On the Just Noticeable Difference for tempo in speech

Hugo Quené

Utrecht University, the Netherlands

Speech tempo (speaking rate) varies both between and within speakers. These variations are important in speech communication, because they indicate emphasis and emotional involvement, and because they modulate other phonetic distinctions (e.g. between long and short vowels). But how large should changes in speech tempo be, in order to be noticed by a listener? What is the just noticeable difference for tempo in speech? Previous research on musical tempo indicates that the JND for musical tempo is about 5 to 10 per cent, depending on direction of change, base tempo, and other factors. In speech, however, articulatory gestures vary considerably in their intrinsic duration, yielding more ‘sloppy’ timing in speech. Hence, one would expect a larger JND for tempo in speech, as compared to music.

The JND for tempo in speech was first assessed by means of tempo drift detection, using dynamic stimuli. This method turned out to over-estimate the JND, as an artifact of natural pauses in the speech stimuli. The JND was then assessed in a 2IFC comparison experiment, using constant stimuli. Results suggest a JND of about 5 per cent of the natural base tempo. Although speech timing is more variable than music timing, due to intrinsic variability of articulatory gestures, tempo discriminability is nevertheless similar for speech and for music. The similar JNDs for speech and music suggest that listeners may compensate for speakers' articulatory perturbations of speech tempo, to retrieve the underlying base tempo.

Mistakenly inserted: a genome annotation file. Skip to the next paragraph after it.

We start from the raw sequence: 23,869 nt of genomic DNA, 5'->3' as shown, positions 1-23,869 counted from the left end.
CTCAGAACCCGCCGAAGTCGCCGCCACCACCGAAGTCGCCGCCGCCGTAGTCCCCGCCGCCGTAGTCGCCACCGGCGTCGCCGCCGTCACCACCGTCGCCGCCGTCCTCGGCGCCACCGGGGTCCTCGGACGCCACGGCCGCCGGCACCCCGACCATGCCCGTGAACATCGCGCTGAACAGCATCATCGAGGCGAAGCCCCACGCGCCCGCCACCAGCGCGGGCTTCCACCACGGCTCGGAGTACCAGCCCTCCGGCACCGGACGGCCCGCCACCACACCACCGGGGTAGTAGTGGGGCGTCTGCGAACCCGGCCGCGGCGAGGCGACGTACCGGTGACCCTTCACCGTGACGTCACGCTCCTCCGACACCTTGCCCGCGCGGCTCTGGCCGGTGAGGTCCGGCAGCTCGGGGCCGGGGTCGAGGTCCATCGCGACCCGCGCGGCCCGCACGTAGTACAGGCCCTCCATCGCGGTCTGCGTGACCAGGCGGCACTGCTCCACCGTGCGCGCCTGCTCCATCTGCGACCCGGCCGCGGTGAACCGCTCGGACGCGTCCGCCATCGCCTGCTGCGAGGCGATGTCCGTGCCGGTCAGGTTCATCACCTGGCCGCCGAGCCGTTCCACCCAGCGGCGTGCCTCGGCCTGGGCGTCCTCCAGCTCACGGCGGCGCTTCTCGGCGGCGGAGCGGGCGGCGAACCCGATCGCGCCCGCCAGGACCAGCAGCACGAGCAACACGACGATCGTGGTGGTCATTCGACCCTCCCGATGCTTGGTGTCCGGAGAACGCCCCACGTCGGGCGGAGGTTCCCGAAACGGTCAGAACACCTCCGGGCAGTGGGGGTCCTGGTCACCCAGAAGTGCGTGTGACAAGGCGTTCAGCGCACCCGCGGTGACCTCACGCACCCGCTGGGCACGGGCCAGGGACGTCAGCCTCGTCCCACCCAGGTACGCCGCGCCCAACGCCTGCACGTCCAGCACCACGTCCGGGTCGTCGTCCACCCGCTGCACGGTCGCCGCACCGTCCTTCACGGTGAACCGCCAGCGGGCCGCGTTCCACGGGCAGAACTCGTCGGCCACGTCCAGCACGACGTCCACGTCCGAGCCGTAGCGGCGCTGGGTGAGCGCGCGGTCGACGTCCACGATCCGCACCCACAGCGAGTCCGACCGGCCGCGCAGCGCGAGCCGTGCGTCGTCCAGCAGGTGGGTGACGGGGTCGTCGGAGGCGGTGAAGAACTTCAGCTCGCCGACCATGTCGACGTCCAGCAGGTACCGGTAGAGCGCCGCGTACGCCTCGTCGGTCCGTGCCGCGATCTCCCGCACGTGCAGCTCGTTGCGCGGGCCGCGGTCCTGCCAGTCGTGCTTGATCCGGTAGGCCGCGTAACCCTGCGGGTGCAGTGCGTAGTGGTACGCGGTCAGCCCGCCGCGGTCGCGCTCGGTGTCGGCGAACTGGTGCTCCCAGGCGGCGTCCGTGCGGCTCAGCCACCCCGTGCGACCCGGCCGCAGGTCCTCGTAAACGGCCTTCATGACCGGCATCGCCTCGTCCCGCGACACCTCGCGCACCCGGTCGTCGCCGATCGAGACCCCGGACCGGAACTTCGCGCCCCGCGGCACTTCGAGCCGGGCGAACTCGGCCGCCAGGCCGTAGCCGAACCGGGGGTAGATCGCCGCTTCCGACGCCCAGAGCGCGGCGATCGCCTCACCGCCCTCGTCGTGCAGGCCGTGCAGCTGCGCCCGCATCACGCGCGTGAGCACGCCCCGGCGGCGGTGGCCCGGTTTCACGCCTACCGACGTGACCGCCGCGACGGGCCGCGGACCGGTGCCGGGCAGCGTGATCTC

If tempo variations between speakers and within speakers are easily noticeable, as indeed they seem to be, then these variations must exceed the observed JND of 5 per cent. This prediction was verified by means of a Dutch speech corpus, containing 15-minute interviews with 80 speakers. Between-speaker differences in average speech tempo typically exceed the observed JND. Tempo variations within speakers (for a subset of the 80 speakers) also exceed this JND. These findings underline the phonetic and communicative importance of tempo variations in speech.